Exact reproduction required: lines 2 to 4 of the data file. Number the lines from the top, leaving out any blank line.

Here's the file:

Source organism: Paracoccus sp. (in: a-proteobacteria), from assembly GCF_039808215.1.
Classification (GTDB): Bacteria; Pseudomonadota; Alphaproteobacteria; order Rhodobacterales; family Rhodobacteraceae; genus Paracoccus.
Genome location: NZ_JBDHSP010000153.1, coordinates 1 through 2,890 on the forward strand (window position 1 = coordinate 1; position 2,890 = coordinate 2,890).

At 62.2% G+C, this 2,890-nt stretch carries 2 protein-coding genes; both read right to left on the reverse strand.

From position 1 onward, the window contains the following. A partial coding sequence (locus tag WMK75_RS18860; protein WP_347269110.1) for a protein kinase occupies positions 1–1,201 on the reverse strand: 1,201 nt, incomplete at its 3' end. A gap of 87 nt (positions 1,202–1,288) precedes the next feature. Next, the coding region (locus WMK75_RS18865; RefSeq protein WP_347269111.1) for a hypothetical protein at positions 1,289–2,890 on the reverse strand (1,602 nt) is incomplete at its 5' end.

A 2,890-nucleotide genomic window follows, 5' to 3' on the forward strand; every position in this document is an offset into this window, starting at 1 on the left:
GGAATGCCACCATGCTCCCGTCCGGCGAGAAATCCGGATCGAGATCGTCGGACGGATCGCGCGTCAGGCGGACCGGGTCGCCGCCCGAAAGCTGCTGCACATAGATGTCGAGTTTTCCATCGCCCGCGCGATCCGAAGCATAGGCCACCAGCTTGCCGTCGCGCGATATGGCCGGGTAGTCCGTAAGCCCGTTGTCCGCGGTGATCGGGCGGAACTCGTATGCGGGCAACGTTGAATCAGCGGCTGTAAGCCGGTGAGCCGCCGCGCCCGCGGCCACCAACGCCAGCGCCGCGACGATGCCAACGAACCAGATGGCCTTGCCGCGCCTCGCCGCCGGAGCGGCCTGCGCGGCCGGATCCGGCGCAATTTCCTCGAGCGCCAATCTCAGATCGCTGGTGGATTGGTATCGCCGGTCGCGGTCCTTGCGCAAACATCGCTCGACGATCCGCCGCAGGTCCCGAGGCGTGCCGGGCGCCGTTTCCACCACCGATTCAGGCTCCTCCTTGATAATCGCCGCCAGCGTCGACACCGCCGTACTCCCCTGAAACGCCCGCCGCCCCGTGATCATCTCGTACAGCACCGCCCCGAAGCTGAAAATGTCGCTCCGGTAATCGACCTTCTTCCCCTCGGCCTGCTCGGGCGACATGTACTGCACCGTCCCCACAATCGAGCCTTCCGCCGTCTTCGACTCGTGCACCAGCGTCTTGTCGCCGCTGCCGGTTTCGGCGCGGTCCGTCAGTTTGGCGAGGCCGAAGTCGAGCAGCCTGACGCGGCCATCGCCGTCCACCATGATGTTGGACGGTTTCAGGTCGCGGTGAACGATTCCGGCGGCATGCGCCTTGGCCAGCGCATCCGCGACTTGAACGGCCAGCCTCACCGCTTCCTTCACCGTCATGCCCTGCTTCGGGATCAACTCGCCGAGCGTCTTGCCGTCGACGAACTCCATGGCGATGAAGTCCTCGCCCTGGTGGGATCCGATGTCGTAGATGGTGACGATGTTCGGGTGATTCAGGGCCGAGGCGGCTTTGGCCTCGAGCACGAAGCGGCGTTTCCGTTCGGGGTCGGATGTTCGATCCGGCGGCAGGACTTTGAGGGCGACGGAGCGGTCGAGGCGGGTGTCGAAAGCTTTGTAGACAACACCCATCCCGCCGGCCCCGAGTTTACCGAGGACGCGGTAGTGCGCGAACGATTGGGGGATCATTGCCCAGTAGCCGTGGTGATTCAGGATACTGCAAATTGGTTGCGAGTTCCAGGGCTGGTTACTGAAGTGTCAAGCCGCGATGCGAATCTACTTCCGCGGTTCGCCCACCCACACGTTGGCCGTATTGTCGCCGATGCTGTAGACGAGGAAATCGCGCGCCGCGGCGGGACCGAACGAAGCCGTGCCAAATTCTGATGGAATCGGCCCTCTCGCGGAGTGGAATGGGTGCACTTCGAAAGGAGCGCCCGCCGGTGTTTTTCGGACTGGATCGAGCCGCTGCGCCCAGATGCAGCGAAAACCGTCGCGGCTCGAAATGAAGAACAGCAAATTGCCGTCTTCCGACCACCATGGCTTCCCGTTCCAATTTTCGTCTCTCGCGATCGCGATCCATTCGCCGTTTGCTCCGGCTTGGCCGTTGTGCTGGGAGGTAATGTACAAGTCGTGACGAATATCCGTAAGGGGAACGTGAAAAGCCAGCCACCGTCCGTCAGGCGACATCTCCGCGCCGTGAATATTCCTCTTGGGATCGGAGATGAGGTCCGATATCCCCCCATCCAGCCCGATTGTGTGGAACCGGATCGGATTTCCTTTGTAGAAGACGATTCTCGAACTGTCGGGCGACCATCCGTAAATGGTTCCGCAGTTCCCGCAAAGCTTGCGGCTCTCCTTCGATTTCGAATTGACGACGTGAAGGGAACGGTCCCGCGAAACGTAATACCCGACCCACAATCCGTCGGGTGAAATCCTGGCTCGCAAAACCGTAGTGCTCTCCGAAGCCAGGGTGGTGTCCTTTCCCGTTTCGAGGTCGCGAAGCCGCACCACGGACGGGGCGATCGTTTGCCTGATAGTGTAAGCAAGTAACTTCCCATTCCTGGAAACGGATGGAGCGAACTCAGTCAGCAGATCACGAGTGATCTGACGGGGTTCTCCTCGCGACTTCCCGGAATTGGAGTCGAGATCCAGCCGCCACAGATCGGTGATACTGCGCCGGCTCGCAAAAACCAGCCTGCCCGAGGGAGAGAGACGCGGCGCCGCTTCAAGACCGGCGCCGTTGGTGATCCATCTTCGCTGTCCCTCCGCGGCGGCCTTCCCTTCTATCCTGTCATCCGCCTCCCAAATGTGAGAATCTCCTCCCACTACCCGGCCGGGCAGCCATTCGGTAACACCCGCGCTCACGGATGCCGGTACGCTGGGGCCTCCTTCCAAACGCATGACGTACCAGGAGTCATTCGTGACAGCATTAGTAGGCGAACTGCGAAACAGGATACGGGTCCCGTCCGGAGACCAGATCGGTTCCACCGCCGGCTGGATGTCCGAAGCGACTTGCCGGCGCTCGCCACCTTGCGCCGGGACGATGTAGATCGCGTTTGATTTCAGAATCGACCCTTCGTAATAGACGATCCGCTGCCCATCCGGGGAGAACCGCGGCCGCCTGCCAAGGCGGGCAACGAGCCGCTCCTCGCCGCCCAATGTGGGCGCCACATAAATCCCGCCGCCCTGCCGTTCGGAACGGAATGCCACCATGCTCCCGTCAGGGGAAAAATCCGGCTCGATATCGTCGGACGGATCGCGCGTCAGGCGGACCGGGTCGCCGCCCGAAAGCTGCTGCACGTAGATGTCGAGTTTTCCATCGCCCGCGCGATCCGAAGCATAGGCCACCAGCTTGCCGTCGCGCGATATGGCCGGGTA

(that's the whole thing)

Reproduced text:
Classification (GTDB): Bacteria; Pseudomonadota; Alphaproteobacteria; order Rhodobacterales; family Rhodobacteraceae; genus Paracoccus.
Genome location: NZ_JBDHSP010000153.1, coordinates 1 through 2,890 on the forward strand (window position 1 = coordinate 1; position 2,890 = coordinate 2,890).

At 62.2% G+C, this 2,890-nt stretch carries 2 protein-coding genes; both read right to left on the reverse strand.